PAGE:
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In the classic-rock-laden animated comedy Megamind, the title character (an ineffectual super-villain voiced by Will Ferrel) makes an astute observation about what it takes to differentiate yourself from the herd:

Megamind: You’re a villain alright, just not a super-one.
Titan: What’s the difference?

[Cue explosions and “Welcome to the Jungle” by Guns N’ Roses]

Behind all that bravado and guitar-fueled insanity, there’s a real lesson to be learned. The difference between your run-of-the-mill common criminal and a Lex Luthor-style villain is very much in how they present themselves. And though this information may seem esoteric and difficult to apply to your day-to-day life, it can be used not only for the forces of evil, but also for good. And when it comes to forces for good, you can’t leave out the power of eLearning.

Presentation skills may come naturally to the outgoing, but that doesn’t mean they can’t be learned. Charisma, timing, design sensibilities, etc. are all acquirable traits if one is willing to study and practice them. And what better way to do that than through eLearning. This being the case, it would be a beneficial investment in your company to add a crash course in presentation skills to your computer-based training curriculum.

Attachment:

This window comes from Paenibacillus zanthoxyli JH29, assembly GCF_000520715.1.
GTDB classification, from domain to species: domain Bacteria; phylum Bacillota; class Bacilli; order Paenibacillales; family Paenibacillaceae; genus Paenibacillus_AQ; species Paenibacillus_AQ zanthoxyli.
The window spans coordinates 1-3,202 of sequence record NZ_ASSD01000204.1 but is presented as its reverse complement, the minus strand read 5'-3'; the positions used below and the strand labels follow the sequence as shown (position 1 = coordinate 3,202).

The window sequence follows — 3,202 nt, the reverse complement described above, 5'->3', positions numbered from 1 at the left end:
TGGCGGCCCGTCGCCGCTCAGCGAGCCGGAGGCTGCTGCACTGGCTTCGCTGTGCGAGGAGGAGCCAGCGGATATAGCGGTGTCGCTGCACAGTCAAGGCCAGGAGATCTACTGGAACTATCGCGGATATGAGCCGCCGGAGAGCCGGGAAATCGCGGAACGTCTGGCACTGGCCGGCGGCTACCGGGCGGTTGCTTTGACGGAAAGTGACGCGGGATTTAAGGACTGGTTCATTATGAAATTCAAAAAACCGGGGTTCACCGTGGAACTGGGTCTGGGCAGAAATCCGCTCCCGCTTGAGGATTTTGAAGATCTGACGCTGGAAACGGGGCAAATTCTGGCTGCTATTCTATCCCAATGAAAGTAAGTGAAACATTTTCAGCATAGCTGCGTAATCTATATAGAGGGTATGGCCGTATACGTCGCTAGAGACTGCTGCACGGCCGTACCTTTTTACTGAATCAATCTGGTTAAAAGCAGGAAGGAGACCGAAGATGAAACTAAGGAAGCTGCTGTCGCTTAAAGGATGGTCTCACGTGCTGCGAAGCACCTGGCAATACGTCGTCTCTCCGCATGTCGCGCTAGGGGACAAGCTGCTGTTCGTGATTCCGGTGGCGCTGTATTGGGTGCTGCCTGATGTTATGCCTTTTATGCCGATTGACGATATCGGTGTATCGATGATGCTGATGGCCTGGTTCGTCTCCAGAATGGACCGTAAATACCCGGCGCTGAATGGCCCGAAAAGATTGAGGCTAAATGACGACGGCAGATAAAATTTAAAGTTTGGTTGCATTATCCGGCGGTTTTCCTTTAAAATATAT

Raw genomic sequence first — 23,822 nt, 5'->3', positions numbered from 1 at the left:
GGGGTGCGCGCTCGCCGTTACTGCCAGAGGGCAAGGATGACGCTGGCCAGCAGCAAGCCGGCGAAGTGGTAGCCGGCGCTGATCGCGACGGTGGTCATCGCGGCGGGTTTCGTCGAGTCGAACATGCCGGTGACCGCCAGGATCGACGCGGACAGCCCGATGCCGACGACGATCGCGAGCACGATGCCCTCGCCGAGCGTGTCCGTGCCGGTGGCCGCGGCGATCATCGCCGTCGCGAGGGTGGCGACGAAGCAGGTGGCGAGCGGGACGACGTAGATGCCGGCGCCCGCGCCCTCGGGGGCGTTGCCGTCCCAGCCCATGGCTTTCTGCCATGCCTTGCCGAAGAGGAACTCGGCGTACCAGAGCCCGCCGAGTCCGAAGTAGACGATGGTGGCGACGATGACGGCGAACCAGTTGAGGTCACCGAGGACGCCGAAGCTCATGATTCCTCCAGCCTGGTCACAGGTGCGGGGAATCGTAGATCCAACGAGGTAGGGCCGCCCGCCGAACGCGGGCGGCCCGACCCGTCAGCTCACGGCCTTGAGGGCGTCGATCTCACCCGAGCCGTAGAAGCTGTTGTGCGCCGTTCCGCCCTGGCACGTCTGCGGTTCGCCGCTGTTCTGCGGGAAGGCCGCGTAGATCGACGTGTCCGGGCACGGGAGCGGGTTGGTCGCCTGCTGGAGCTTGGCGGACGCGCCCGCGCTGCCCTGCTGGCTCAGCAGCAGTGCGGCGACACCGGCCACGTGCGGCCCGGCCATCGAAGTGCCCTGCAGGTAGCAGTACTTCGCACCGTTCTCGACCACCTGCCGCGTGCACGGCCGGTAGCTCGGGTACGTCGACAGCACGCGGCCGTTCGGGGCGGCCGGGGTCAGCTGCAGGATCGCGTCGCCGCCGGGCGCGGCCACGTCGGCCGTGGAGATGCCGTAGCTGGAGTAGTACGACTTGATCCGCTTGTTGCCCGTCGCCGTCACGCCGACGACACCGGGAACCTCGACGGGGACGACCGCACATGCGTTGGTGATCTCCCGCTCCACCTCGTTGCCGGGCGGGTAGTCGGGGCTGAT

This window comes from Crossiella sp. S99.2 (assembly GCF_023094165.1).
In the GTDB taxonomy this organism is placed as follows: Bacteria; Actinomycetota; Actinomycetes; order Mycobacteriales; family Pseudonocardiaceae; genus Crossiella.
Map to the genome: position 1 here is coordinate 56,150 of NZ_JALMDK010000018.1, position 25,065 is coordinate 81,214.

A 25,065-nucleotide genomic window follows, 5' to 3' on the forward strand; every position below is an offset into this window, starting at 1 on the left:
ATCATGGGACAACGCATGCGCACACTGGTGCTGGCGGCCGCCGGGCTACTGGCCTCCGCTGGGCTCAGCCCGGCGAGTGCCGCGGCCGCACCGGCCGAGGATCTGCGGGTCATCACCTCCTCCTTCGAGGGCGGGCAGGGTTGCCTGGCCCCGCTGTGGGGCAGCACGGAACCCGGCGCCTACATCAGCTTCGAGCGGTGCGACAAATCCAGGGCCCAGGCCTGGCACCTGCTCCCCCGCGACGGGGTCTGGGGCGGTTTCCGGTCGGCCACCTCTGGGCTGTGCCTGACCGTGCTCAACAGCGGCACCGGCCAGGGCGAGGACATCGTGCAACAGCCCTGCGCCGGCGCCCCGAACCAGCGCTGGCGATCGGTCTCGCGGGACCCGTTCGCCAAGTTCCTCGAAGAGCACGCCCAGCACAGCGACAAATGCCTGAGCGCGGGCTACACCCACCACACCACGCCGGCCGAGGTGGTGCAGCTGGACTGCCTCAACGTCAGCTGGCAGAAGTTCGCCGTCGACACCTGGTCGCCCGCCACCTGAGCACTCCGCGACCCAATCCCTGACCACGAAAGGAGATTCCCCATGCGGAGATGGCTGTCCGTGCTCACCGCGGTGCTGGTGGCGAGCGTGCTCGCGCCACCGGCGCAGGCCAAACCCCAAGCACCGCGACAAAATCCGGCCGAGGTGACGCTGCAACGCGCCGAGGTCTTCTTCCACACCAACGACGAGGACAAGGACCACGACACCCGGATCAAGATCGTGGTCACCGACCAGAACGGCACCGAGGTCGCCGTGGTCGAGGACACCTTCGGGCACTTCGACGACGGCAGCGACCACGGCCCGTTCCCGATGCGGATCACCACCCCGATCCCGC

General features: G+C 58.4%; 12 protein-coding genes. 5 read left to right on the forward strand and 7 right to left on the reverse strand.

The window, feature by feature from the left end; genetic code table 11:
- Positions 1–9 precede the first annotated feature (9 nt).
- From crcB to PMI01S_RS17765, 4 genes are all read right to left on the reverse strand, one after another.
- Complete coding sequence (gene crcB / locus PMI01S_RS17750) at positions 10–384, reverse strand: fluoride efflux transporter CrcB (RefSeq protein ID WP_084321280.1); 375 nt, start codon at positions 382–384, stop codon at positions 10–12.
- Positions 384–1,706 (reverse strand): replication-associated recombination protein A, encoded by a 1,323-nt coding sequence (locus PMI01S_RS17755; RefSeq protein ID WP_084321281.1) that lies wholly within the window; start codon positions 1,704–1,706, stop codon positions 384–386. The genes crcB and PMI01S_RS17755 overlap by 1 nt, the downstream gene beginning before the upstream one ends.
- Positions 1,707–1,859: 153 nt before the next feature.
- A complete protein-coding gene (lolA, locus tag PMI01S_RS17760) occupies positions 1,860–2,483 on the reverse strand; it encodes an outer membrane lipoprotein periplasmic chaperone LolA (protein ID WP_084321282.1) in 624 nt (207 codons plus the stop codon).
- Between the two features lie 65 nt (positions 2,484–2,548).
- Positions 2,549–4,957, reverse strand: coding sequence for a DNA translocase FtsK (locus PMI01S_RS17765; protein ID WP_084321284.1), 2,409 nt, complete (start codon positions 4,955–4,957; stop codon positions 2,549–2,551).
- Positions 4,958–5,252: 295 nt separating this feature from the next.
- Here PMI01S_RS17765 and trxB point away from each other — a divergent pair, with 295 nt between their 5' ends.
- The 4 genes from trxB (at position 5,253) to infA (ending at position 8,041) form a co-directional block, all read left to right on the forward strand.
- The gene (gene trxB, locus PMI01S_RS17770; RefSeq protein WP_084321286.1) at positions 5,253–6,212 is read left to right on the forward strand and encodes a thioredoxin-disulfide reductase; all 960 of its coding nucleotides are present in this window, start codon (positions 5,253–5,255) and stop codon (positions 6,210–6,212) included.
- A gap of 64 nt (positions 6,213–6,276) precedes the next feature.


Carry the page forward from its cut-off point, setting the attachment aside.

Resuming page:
Here’s some things you might cover in such a course.

Identifying the audience

Much of what is said and shown in a presentation is informed by whom you’re presenting to. Depending on your audience, you may want to vary the style you use. Are you presenting to a group of serious, buttoned-up business folk? Maybe use a more formal tone and use visual elements with a proper gravitas for the occasion. Are you presenting to teenagers? Relax a little and, regardless of your subject matter, try to err on the side of sincerity and straightforwardness.

Design choices

Countless books, blogs, and essays have been written on the subjects of graphic and instructional design, and for good reason. However, when it comes giving a simple PowerPoint presentation, there’s one rule of thumb to consider with your visual aid: Avoid walls of words. If you plan on speaking with a slide show as a visual aid, don’t be redundant and include verbose slides filled to the brim with the exact same words you are saying. A hundred-word slide is intimidating and will cause people to panic, wondering if they should pay attention to what you’re saying or what you wrote, or worse, cause them to disengage with you entirely. Think of your slideshow as a prompt for more discussion on a brief statement, chart, or relevant image, and not as a script for you to read from

Fixing the bugs

Any presentation needs proper preparation. Look through your notes and read them to yourself out loud to make sure there aren’t any egregious errors. Give the presentation to another person and get their honest critique. Test all technology that will be used in the presentation beforehand so you don’t run into trouble mid-show.

What tips would you include in a presentation skills course? Let us know in the comments and check out our amazing Customizable Courseware!

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